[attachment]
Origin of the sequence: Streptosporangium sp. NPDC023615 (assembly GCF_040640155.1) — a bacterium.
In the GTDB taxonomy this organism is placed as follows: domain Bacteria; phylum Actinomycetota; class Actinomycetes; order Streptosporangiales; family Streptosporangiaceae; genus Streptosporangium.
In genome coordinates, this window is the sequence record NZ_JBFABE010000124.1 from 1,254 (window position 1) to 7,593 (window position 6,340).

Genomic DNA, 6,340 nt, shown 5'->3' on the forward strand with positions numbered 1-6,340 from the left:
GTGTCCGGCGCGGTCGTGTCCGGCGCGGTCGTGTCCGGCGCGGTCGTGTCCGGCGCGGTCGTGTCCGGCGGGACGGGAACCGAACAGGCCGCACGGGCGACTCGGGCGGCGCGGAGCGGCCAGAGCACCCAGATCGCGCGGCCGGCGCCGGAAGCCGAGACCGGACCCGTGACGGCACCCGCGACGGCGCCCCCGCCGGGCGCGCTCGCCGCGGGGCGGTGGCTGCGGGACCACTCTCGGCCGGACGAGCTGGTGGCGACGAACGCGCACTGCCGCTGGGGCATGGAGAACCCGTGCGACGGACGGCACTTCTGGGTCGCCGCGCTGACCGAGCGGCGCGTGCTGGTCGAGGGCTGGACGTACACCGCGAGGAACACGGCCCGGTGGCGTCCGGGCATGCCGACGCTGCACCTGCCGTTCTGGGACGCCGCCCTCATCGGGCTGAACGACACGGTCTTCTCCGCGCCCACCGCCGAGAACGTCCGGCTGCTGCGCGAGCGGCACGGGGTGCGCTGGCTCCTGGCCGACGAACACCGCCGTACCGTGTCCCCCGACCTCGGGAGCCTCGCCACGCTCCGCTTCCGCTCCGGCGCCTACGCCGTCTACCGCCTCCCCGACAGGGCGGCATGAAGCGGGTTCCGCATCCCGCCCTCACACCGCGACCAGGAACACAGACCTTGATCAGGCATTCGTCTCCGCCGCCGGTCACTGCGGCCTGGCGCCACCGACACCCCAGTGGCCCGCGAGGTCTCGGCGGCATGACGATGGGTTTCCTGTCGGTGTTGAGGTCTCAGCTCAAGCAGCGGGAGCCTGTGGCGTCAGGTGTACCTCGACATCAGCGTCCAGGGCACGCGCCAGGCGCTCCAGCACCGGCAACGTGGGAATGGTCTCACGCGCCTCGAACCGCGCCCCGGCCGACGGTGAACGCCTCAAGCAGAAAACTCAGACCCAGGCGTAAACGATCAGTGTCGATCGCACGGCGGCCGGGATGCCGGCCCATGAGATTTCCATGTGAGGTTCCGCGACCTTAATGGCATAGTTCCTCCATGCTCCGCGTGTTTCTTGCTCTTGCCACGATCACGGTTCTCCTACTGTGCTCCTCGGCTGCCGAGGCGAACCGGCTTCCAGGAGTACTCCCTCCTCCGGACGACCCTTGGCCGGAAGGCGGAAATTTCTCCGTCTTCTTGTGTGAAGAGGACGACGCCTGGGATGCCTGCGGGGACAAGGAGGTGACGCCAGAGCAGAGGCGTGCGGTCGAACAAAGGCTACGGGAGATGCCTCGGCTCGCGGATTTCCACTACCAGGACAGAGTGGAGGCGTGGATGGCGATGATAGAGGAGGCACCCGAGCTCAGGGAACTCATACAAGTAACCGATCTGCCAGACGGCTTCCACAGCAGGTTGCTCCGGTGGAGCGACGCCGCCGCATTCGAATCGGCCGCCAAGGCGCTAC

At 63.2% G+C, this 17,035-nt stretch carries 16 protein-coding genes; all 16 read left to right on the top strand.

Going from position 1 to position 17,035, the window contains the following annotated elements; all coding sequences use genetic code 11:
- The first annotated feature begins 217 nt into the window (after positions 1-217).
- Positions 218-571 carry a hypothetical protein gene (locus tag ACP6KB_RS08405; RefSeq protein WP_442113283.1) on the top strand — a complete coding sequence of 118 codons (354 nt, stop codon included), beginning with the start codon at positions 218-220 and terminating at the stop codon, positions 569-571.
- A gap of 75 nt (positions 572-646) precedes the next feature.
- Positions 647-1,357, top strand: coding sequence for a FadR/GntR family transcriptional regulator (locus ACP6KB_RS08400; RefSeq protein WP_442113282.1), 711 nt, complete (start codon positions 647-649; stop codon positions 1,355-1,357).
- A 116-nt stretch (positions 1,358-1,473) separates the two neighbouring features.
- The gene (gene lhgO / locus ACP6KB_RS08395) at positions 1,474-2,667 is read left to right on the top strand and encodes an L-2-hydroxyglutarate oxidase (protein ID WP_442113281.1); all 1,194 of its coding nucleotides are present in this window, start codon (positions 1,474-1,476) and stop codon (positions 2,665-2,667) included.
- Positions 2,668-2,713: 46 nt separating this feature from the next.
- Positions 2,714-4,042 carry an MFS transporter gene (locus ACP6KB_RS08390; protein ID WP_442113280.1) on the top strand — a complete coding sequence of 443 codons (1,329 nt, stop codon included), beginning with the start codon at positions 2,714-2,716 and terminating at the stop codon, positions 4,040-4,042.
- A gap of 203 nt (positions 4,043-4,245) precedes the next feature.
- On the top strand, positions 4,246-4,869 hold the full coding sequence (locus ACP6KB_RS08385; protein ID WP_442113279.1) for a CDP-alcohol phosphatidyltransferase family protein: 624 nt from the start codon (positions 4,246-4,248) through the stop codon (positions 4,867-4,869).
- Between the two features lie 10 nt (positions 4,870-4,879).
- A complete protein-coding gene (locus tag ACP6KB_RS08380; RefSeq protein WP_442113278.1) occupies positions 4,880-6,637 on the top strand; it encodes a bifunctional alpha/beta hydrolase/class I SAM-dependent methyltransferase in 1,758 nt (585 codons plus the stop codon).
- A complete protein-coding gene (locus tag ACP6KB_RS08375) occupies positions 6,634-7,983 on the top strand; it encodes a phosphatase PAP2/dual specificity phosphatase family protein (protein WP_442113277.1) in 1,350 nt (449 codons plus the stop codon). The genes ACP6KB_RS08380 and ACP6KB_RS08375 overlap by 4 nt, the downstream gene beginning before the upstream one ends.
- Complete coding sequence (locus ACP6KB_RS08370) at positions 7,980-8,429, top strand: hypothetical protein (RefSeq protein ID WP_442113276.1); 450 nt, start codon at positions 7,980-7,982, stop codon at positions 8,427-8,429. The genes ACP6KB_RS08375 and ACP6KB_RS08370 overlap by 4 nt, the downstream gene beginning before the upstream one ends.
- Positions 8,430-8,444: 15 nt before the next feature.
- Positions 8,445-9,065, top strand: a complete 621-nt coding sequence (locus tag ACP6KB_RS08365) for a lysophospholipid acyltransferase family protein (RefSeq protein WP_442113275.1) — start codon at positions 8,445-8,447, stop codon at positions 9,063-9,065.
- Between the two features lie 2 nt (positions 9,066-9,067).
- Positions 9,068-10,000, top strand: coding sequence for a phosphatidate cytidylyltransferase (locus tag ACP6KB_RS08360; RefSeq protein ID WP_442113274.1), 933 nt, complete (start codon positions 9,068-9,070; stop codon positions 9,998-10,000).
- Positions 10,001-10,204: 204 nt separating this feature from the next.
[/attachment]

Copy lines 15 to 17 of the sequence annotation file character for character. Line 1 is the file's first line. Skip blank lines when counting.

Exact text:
- Positions 2,714-4,042 carry an MFS transporter gene (locus ACP6KB_RS08390; protein ID WP_442113280.1) on the top strand — a complete coding sequence of 443 codons (1,329 nt, stop codon included), beginning with the start codon at positions 2,714-2,716 and terminating at the stop codon, positions 4,040-4,042.
- A gap of 203 nt (positions 4,043-4,245) precedes the next feature.
- On the top strand, positions 4,246-4,869 hold the full coding sequence (locus ACP6KB_RS08385; protein ID WP_442113279.1) for a CDP-alcohol phosphatidyltransferase family protein: 624 nt from the start codon (positions 4,246-4,248) through the stop codon (positions 4,867-4,869).